A single federal agency should oversee permitting applications for relicensing of existing hydropower plants, a U.S. House committee was told during a June 26 hearing.
The U.S. House committee on Natural Resources was told by hydropower advocates that a cumbersome and sometimes conflicting array of federal oversight of relicensing power stations, in which even one objecting agency can effectively kill a project that has been generating electricity for 50 years.
The House Natural Resources Oversight Committee held the hearing “Mandatory Conditioning Requirements on Hydropower: How Federal Resource Agencies are Driving Up Electricity Costs and Decreasing the Original Green Energy.” The nation has 12 GW of untapped hydropower potential, according to the Energy Information Agency.
Chaired by Rep. Doc Hastings, R-Wash., whose district produces the most hydroelectricity of any Congressional district in the U.S., the hearing concerned only dams not on federal waterways but are nonetheless been under federal purview since President Teddy Roosevelt’s time. Such dams account for one-half of the hydropower supply.
“The relicensing process should not be a hostage-taking opportunity for federal agencies to demand a ransom to be paid to fund their wish lists, or for federal agencies to push a covert dam removal agenda by imposing conditions so onerous that hydropower licenses are surrendered instead of renewed,” Hastings said.
The panel was told that the process took an average of five years and costs millions in compliance that make operators drop relicensing altogether rather than continue a burdensome regulatory review or expend compliance costs that would make the station uneconomic.
“Designating one agency as having exclusive siting authority would not usurp the decisional authority of the mandatory conditioning agencies. Rather it recognizes that one agency has been vested with the authority to determine whether the proposal is in the public interest while others have been vested with authorities that go only to some aspect of the project,” said Mark Robinson, principal of JMR Energy Infra, LLC and a former aquatic ecologist at FERC.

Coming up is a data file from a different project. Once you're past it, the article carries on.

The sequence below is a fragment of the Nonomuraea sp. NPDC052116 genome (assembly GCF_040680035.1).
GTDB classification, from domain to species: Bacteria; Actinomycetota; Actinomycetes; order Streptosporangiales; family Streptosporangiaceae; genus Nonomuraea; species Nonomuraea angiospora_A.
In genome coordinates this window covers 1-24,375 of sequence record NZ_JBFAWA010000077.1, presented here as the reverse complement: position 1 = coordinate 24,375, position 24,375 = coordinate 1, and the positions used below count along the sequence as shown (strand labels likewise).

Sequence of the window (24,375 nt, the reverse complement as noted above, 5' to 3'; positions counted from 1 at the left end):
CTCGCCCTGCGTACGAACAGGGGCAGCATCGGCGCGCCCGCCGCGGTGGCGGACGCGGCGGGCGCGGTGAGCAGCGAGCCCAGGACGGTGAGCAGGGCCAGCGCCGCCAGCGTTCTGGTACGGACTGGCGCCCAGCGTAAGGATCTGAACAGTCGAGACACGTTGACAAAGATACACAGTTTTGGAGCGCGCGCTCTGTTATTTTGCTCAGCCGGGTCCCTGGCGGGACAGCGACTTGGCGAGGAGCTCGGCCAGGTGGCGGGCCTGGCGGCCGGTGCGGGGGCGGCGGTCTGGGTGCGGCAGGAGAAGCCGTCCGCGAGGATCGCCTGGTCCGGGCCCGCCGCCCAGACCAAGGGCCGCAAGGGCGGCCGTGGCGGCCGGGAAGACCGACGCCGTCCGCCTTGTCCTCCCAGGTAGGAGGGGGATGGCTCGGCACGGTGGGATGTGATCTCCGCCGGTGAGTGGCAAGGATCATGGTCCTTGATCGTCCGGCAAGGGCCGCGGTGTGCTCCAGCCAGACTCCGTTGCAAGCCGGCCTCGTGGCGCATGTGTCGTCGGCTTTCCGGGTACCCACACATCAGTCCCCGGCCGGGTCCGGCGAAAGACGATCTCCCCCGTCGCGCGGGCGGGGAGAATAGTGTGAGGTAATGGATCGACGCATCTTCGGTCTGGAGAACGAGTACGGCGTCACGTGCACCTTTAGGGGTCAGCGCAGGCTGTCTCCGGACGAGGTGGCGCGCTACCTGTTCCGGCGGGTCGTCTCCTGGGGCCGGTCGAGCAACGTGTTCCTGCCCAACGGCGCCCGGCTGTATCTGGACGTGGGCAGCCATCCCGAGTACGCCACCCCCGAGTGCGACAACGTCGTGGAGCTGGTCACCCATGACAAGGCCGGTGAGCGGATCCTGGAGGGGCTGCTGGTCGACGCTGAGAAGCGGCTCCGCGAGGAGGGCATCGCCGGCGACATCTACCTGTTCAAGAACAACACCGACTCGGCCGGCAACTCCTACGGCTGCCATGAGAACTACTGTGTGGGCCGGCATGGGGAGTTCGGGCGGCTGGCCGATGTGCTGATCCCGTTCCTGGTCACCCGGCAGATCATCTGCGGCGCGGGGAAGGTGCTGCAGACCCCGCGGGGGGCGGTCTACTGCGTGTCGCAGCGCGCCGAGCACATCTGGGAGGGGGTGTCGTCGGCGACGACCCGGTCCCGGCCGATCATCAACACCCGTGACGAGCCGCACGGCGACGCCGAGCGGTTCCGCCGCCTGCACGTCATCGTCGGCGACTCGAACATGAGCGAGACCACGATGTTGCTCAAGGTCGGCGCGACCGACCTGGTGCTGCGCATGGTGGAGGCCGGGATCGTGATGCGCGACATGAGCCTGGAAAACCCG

The witnesses seemed to settle on FERC as the likeliest place for one agency to act as a clearinghouse for all other required reviews.
The Energy Policy Act of 2005 tried to quicken the process by creating trial-type hearings for applicants to challenge some regulatory mandates, but that has failed to expedite licensing reviews.
“Knowing that the applicant must affirmatively pursue a trial type hearing and that the agencies have an opportunity to provide modified conditions later in the FERC process places the conditioning agencies in a superior position during any negotiations. The playing field is significantly tilted in favor of the conditioning agencies,” Robinson added.
One such scenario was related by John Grubich of the Public Utility District Number 1 in Okanogan County in Washington State. He explained his frustration at reviving 9-MW Enloe hydro project that existed from 1906 to 1958, when it was mothballed.
The federal Bureau of Land Management is imposing environmental conditions, on which it must sign off because the project needs a right-of-way over its land.
“These recommendations would accomplish BLM programs and objectives that are not directly related to project impacts. Enloe is a very small project, with a total budget of approximately $30.9 million, of which about $2.4 million is committed to environmental mitigation,” Grubich said. BLM’s program would increase total project cost by 20%, he added.
“The BLM’s many additional recommendations would restore recommendations previously considered and rejected by FERC in its EA (environmental assessment). FERC received these recommendations from BLM at least twice, explicitly considered each of them in its EA, and rejected them,” Grubich added.